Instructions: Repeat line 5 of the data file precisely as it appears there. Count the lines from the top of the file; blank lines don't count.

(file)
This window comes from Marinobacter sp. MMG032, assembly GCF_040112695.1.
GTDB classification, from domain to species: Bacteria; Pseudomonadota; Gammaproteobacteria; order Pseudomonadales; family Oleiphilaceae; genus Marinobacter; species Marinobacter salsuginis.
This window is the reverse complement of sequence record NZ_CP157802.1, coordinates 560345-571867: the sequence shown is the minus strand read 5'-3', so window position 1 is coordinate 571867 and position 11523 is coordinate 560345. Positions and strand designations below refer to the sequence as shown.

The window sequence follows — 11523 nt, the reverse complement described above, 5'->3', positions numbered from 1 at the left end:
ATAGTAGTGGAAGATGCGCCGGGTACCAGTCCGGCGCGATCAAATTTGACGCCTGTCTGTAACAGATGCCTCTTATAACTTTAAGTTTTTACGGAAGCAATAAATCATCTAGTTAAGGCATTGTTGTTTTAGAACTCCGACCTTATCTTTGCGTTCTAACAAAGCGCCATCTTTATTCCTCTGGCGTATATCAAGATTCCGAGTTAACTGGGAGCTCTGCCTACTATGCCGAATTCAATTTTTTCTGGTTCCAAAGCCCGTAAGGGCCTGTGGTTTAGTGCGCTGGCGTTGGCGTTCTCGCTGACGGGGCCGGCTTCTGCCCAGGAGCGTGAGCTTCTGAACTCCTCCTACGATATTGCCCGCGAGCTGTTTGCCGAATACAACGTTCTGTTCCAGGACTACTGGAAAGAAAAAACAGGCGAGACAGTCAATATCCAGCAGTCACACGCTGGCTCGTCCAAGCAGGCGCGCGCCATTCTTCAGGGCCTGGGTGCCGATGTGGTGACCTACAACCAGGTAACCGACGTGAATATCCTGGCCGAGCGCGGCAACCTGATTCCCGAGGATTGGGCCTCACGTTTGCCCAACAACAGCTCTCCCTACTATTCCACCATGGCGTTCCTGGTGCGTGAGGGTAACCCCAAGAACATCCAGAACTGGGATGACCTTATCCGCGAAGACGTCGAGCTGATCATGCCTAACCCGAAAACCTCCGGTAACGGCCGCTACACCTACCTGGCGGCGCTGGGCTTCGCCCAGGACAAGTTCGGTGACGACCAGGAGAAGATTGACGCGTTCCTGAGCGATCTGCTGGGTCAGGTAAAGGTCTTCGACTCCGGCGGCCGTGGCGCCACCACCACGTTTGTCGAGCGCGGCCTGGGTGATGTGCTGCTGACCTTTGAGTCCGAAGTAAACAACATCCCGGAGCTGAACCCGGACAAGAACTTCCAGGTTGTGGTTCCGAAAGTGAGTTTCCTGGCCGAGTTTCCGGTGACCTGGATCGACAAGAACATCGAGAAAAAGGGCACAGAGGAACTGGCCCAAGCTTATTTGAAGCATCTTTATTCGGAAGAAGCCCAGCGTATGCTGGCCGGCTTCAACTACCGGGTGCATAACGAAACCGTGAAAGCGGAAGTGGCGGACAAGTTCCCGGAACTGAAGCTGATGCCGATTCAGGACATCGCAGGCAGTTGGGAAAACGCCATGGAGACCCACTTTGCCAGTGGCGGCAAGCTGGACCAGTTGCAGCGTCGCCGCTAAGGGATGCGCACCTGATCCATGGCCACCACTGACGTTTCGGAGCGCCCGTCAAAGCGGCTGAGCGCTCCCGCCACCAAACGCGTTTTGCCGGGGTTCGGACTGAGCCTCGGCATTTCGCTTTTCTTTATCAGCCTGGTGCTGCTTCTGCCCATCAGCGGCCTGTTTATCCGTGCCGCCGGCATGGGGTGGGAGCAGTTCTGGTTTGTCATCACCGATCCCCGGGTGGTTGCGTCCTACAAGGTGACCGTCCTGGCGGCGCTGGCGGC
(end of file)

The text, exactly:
ATAGTAGTGGAAGATGCGCCGGGTACCAGTCCGGCGCGATCAAATTTGACGCCTGTCTGTAACAGATGCCTCTTATAACTTTAAGTTTTTACGGAAGCAATAAATCATCTAGTTAAGGCATTGTTGTTTTAGAACTCCGACCTTATCTTTGCGTTCTAACAAAGCGCCATCTTTATTCCTCTGGCGTATATCAAGATTCCGAGTTAACTGGGAGCTCTGCCTACTATGCCGAATTCAATTTTTTCTGGTTCCAAAGCCCGTAAGGGCCTGTGGTTTAGTGCGCTGGCGTTGGCGTTCTCGCTGACGGGGCCGGCTTCTGCCCAGGAGCGTGAGCTTCTGAACTCCTCCTACGATATTGCCCGCGAGCTGTTTGCCGAATACAACGTTCTGTTCCAGGACTACTGGAAAGAAAAAACAGGCGAGACAGTCAATATCCAGCAGTCACACGCTGGCTCGTCCAAGCAGGCGCGCGCCATTCTTCAGGGCCTGGGTGCCGATGTGGTGACCTACAACCAGGTAACCGACGTGAATATCCTGGCCGAGCGCGGCAACCTGATTCCCGAGGATTGGGCCTCACGTTTGCCCAACAACAGCTCTCCCTACTATTCCACCATGGCGTTCCTGGTGCGTGAGGGTAACCCCAAGAACATCCAGAACTGGGATGACCTTATCCGCGAAGACGTCGAGCTGATCATGCCTAACCCGAAAACCTCCGGTAACGGCCGCTACACCTACCTGGCGGCGCTGGGCTTCGCCCAGGACAAGTTCGGTGACGACCAGGAGAAGATTGACGCGTTCCTGAGCGATCTGCTGGGTCAGGTAAAGGTCTTCGACTCCGGCGGCCGTGGCGCCACCACCACGTTTGTCGAGCGCGGCCTGGGTGATGTGCTGCTGACCTTTGAGTCCGAAGTAAACAACATCCCGGAGCTGAACCCGGACAAGAACTTCCAGGTTGTGGTTCCGAAAGTGAGTTTCCTGGCCGAGTTTCCGGTGACCTGGATCGACAAGAACATCGAGAAAAAGGGCACAGAGGAACTGGCCCAAGCTTATTTGAAGCATCTTTATTCGGAAGAAGCCCAGCGTATGCTGGCCGGCTTCAACTACCGGGTGCATAACGAAACCGTGAAAGCGGAAGTGGCGGACAAGTTCCCGGAACTGAAGCTGATGCCGATTCAGGACATCGCAGGCAGTTGGGAAAACGCCATGGAGACCCACTTTGCCAGTGGCGGCAAGCTGGACCAGTTGCAGCGTCGCCGCTAAGGGATGCGCACCTGATCCATGGCCACCACTGACGTTTCGGAGCGCCCGTCAAAGCGGCTGAGCGCTCCCGCCACCAAACGCGTTTTGCCGGGGTTCGGACTGAGCCTCGGCATTTCGCTTTTCTTTATCAGCCTGGTGCTGCTTCTGCCCATCAGCGGCCTGTTTATCCGTGCCGCCGGCATGGGGTGGGAGCAGTTCTGGTTTGTCATCACCGATCCCCGGGTGGTTGCGTCCTACAAGGTGACCGTCCTGGCGGCGCTGGCGGC